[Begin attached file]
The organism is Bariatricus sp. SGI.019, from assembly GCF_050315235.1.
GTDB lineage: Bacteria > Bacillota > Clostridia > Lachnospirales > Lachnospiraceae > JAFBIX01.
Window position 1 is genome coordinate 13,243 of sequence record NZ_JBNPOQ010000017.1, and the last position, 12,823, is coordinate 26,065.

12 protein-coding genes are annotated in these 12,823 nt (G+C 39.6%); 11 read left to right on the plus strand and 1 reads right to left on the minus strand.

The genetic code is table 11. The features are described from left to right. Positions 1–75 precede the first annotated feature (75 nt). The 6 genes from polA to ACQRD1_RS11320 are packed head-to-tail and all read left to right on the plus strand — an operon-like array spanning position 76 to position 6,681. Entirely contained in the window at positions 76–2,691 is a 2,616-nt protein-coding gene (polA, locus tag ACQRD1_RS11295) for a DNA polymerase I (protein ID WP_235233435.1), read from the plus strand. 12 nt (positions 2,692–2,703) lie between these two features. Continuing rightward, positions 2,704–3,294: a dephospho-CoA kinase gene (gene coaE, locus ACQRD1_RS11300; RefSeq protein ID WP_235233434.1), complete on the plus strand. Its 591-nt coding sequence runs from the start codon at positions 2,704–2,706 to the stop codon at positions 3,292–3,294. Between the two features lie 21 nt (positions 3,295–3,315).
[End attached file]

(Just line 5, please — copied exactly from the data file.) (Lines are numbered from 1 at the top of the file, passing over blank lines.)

The genetic code is table 11. The features are described from left to right. Positions 1–75 precede the first annotated feature (75 nt). The 6 genes from polA to ACQRD1_RS11320 are packed head-to-tail and all read left to right on the plus strand — an operon-like array spanning position 76 to position 6,681. Entirely contained in the window at positions 76–2,691 is a 2,616-nt protein-coding gene (polA, locus tag ACQRD1_RS11295) for a DNA polymerase I (protein ID WP_235233435.1), read from the plus strand. 12 nt (positions 2,692–2,703) lie between these two features. Continuing rightward, positions 2,704–3,294: a dephospho-CoA kinase gene (gene coaE, locus ACQRD1_RS11300; RefSeq protein ID WP_235233434.1), complete on the plus strand. Its 591-nt coding sequence runs from the start codon at positions 2,704–2,706 to the stop codon at positions 3,292–3,294. Between the two features lie 21 nt (positions 3,295–3,315).